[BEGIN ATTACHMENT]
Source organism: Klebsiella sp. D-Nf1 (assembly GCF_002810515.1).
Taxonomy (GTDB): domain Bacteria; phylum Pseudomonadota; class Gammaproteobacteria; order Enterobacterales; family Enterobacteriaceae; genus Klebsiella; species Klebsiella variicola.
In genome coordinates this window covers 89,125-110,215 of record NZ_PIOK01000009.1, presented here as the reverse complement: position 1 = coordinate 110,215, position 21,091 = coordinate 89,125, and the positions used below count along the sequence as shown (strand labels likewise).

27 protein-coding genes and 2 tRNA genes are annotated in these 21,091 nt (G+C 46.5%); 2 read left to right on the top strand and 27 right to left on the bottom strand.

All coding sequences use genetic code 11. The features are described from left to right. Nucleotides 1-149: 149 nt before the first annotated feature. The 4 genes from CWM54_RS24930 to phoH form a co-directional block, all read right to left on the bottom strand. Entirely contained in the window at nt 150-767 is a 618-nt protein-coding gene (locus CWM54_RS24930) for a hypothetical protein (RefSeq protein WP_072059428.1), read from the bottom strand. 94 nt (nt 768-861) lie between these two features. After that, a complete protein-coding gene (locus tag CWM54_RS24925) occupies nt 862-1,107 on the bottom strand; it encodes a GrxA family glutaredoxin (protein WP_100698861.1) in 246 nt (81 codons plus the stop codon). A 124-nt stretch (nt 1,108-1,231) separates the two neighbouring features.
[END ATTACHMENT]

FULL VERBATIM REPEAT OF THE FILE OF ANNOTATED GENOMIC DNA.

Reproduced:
Source organism: Klebsiella sp. D-Nf1 (assembly GCF_002810515.1).
Taxonomy (GTDB): domain Bacteria; phylum Pseudomonadota; class Gammaproteobacteria; order Enterobacterales; family Enterobacteriaceae; genus Klebsiella; species Klebsiella variicola.
In genome coordinates this window covers 89,125-110,215 of record NZ_PIOK01000009.1, presented here as the reverse complement: position 1 = coordinate 110,215, position 21,091 = coordinate 89,125, and the positions used below count along the sequence as shown (strand labels likewise).

27 protein-coding genes and 2 tRNA genes are annotated in these 21,091 nt (G+C 46.5%); 2 read left to right on the top strand and 27 right to left on the bottom strand.

All coding sequences use genetic code 11. The features are described from left to right. Nucleotides 1-149: 149 nt before the first annotated feature. The 4 genes from CWM54_RS24930 to phoH form a co-directional block, all read right to left on the bottom strand. Entirely contained in the window at nt 150-767 is a 618-nt protein-coding gene (locus CWM54_RS24930) for a hypothetical protein (RefSeq protein WP_072059428.1), read from the bottom strand. 94 nt (nt 768-861) lie between these two features. After that, a complete protein-coding gene (locus tag CWM54_RS24925) occupies nt 862-1,107 on the bottom strand; it encodes a GrxA family glutaredoxin (protein WP_100698861.1) in 246 nt (81 codons plus the stop codon). A 124-nt stretch (nt 1,108-1,231) separates the two neighbouring features.